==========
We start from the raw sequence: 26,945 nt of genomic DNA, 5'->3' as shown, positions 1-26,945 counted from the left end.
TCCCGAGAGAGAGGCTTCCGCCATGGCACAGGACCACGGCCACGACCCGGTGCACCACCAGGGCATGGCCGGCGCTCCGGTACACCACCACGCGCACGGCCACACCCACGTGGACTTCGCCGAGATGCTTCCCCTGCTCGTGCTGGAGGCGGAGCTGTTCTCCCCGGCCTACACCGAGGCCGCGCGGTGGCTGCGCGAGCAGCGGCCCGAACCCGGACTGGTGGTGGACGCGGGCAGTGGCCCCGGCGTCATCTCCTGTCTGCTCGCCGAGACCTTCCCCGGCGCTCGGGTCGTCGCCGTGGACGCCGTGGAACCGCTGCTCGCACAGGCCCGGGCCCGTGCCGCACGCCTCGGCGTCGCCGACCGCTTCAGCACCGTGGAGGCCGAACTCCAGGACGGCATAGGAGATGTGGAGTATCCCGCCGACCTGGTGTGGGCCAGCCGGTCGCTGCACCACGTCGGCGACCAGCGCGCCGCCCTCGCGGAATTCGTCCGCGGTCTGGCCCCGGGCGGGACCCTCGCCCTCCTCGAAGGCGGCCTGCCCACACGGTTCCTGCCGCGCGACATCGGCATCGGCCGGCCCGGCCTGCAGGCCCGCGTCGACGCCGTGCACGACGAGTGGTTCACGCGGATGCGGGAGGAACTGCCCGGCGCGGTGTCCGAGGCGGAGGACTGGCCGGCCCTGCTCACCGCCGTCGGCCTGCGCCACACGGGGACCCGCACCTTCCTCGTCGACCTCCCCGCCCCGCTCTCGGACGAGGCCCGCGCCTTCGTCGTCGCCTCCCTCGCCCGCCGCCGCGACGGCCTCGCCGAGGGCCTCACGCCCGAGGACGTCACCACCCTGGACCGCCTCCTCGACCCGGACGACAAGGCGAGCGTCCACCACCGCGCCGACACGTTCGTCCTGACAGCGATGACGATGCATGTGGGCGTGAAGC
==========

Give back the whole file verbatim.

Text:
We start from the raw sequence: 26,945 nt of genomic DNA, 5'->3' as shown, positions 1-26,945 counted from the left end.
TCCCGAGAGAGAGGCTTCCGCCATGGCACAGGACCACGGCCACGACCCGGTGCACCACCAGGGCATGGCCGGCGCTCCGGTACACCACCACGCGCACGGCCACACCCACGTGGACTTCGCCGAGATGCTTCCCCTGCTCGTGCTGGAGGCGGAGCTGTTCTCCCCGGCCTACACCGAGGCCGCGCGGTGGCTGCGCGAGCAGCGGCCCGAACCCGGACTGGTGGTGGACGCGGGCAGTGGCCCCGGCGTCATCTCCTGTCTGCTCGCCGAGACCTTCCCCGGCGCTCGGGTCGTCGCCGTGGACGCCGTGGAACCGCTGCTCGCACAGGCCCGGGCCCGTGCCGCACGCCTCGGCGTCGCCGACCGCTTCAGCACCGTGGAGGCCGAACTCCAGGACGGCATAGGAGATGTGGAGTATCCCGCCGACCTGGTGTGGGCCAGCCGGTCGCTGCACCACGTCGGCGACCAGCGCGCCGCCCTCGCGGAATTCGTCCGCGGTCTGGCCCCGGGCGGGACCCTCGCCCTCCTCGAAGGCGGCCTGCCCACACGGTTCCTGCCGCGCGACATCGGCATCGGCCGGCCCGGCCTGCAGGCCCGCGTCGACGCCGTGCACGACGAGTGGTTCACGCGGATGCGGGAGGAACTGCCCGGCGCGGTGTCCGAGGCGGAGGACTGGCCGGCCCTGCTCACCGCCGTCGGCCTGCGCCACACGGGGACCCGCACCTTCCTCGTCGACCTCCCCGCCCCGCTCTCGGACGAGGCCCGCGCCTTCGTCGTCGCCTCCCTCGCCCGCCGCCGCGACGGCCTCGCCGAGGGCCTCACGCCCGAGGACGTCACCACCCTGGACCGCCTCCTCGACCCGGACGACAAGGCGAGCGTCCACCACCGCGCCGACACGTTCGTCCTGACAGCGATGACGATGCATGTGGGCGTGAAGC